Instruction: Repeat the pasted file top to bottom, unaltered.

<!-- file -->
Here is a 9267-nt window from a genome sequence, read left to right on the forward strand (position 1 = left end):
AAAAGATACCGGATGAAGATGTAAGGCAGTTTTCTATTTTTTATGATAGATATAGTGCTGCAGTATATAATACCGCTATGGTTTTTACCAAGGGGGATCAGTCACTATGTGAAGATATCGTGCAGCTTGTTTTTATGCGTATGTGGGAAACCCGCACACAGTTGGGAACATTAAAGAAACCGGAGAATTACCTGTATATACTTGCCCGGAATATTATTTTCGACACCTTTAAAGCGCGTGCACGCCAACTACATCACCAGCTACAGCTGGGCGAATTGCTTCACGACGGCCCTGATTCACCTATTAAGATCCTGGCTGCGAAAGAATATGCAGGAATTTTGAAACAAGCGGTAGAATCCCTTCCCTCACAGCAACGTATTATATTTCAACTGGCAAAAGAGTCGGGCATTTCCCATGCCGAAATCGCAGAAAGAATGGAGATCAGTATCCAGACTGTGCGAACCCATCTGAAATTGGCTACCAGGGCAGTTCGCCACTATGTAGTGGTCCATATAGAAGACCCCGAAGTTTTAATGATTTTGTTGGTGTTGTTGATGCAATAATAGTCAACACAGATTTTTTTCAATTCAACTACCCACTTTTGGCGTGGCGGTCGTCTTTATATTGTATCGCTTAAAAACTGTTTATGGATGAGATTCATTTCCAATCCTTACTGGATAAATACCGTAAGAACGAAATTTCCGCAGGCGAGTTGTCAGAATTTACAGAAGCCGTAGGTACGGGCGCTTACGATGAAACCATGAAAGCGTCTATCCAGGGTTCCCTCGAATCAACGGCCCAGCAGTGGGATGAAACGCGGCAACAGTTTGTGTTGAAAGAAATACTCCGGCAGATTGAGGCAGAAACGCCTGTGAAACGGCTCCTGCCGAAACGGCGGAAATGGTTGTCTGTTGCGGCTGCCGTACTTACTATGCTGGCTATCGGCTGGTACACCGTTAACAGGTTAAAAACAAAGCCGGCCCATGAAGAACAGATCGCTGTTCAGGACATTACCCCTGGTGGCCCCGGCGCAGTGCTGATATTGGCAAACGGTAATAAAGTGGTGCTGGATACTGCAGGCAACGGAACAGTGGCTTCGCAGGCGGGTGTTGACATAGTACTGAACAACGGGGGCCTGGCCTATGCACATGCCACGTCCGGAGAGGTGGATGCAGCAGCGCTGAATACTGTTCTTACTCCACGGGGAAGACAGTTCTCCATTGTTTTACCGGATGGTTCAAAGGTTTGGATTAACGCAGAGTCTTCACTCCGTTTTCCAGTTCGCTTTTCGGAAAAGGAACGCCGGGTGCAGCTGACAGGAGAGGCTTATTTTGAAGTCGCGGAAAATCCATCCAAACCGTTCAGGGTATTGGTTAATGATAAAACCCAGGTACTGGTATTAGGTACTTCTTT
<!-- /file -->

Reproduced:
Here is a 9267-nt window from a genome sequence, read left to right on the forward strand (position 1 = left end):
AAAAGATACCGGATGAAGATGTAAGGCAGTTTTCTATTTTTTATGATAGATATAGTGCTGCAGTATATAATACCGCTATGGTTTTTACCAAGGGGGATCAGTCACTATGTGAAGATATCGTGCAGCTTGTTTTTATGCGTATGTGGGAAACCCGCACACAGTTGGGAACATTAAAGAAACCGGAGAATTACCTGTATATACTTGCCCGGAATATTATTTTCGACACCTTTAAAGCGCGTGCACGCCAACTACATCACCAGCTACAGCTGGGCGAATTGCTTCACGACGGCCCTGATTCACCTATTAAGATCCTGGCTGCGAAAGAATATGCAGGAATTTTGAAACAAGCGGTAGAATCCCTTCCCTCACAGCAACGTATTATATTTCAACTGGCAAAAGAGTCGGGCATTTCCCATGCCGAAATCGCAGAAAGAATGGAGATCAGTATCCAGACTGTGCGAACCCATCTGAAATTGGCTACCAGGGCAGTTCGCCACTATGTAGTGGTCCATATAGAAGACCCCGAAGTTTTAATGATTTTGTTGGTGTTGTTGATGCAATAATAGTCAACACAGATTTTTTTCAATTCAACTACCCACTTTTGGCGTGGCGGTCGTCTTTATATTGTATCGCTTAAAAACTGTTTATGGATGAGATTCATTTCCAATCCTTACTGGATAAATACCGTAAGAACGAAATTTCCGCAGGCGAGTTGTCAGAATTTACAGAAGCCGTAGGTACGGGCGCTTACGATGAAACCATGAAAGCGTCTATCCAGGGTTCCCTCGAATCAACGGCCCAGCAGTGGGATGAAACGCGGCAACAGTTTGTGTTGAAAGAAATACTCCGGCAGATTGAGGCAGAAACGCCTGTGAAACGGCTCCTGCCGAAACGGCGGAAATGGTTGTCTGTTGCGGCTGCCGTACTTACTATGCTGGCTATCGGCTGGTACACCGTTAACAGGTTAAAAACAAAGCCGGCCCATGAAGAACAGATCGCTGTTCAGGACATTACCCCTGGTGGCCCCGGCGCAGTGCTGATATTGGCAAACGGTAATAAAGTGGTGCTGGATACTGCAGGCAACGGAACAGTGGCTTCGCAGGCGGGTGTTGACATAGTACTGAACAACGGGGGCCTGGCCTATGCACATGCCACGTCCGGAGAGGTGGATGCAGCAGCGCTGAATACTGTTCTTACTCCACGGGGAAGACAGTTCTCCATTGTTTTACCGGATGGTTCAAAGGTTTGGATTAACGCAGAGTCTTCACTCCGTTTTCCAGTTCGCTTTTCGGAAAAGGAACGCCGGGTGCAGCTGACAGGAGAGGCTTATTTTGAAGTCGCGGAAAATCCATCCAAACCGTTCAGGGTATTGGTTAATGATAAAACCCAGGTACTGGTATTAGGTACTTCTTT